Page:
Tear-jerkers are often associated with family, or close bonds. Who can avoid welling up when Tim Robbins' newly-emancipated Andy DuFresne is reunited with Red, his one-time fellow lag, at the end of The Shawshank Redemption? And what about the ever-so-real finale to Saving Private Ryan, when Tom Hanks has completed his mission? You would need a heart of stone not to break down at his last words: "Earn this... earn it". Boom.
Redemption gets us going. It's an arguably cheesy, but well-known example: when the ghosts of Obi-Wan Kenobi and Anakin Skywalker appear at the end of Return of the Jedi (1983), there is a bittersweet moment of completion. We are both mourning the departed and finding solace in their new-found peace. In Big Fish, Albert Finney, playing a character who tells fantastical lies to spice up people's lives, is redeemed when he actually turns into a big fish at the movie's conclusion.
To make the Up montage, the film's director, Pete Docter, co-director and co-screenwriter Bob Peterson, and producer Jonas Rivera looked at a number of Super-8 film reels from family archives. They made the sequence silent, to more powerfully communicate how life's biggest moments are contained in its little pleasures (this is, in case you were too busy wiping your eyes, one of the picture's central tenets).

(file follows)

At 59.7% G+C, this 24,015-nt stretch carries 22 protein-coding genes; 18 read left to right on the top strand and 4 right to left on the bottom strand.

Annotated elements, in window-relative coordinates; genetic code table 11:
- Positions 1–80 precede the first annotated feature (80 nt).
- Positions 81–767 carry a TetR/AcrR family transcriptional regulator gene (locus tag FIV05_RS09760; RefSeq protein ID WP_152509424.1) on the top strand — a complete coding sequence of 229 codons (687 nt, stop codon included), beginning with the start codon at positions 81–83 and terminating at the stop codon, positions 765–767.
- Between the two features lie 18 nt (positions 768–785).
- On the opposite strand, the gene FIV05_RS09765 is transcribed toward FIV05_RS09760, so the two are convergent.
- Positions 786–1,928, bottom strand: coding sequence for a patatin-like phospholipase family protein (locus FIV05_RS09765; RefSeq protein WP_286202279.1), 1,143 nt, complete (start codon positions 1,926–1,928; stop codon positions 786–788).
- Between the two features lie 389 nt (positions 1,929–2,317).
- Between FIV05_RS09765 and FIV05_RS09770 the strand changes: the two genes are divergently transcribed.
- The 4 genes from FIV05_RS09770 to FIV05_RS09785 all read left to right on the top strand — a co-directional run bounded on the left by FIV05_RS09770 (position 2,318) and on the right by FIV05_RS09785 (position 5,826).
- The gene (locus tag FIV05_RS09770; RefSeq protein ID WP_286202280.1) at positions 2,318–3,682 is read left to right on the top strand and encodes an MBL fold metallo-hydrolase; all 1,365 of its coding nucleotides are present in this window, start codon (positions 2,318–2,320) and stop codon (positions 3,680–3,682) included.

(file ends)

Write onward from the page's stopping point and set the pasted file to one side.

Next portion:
So, luckily for you, my over-emotional friend, it's all been planned from the offset. Proudly wear your emotional honesty on your snotty sleeve, and now revel in a few of cinema's other tear-jerkingly miserable moments.
Hollywood tearjerkers: Eight of the best
It's a Wonderful Life (1946)
James Stewart as James Bailey runs around Beford Falls shouting "Merry Christmas"; you'd have to be Scrooge not to realise there's no place like home.
E.T. – The Extra-Terrestrial (1982)
A latex alien embraces six-year-old Gertie, and utters the immortal line: "Be good". And thus reduces the world to a simpering mess.
"Boom," goes the hunter's gun. One man's meat is another's emotional baggage. The death of Bambi's mother means more than just a juicy cutlet.
The Railway Children (1970)
One of the children, Bobbie, is reunited with her father in slow-motion through clouds of train steam, with the immortal lines: "Daddy! My Daddy!"
To some, the sight of Leonardo DiCaprio as Jack Dawson sinking into the sea is a source of great pleasure; to most, it reminds them of their greatest lost loves.
Watership Down (1978)
The rabbit Hazel dies, discards his body, heads towards to the sun, and follows a shadowy figure into the afterlife. It's just like when that naughty fox killed Fluffy.
Schindler's List (1993)
Members of the cast accompany the real-life survivors saved by Oskar Schindler to place pebbles on his grave – a Jewish remembrance ritual.
Dancer in the Dark (2000)
Bjork sings her way to the scaffold in this murky tale of the falsely accused; only the noose can silence her screams.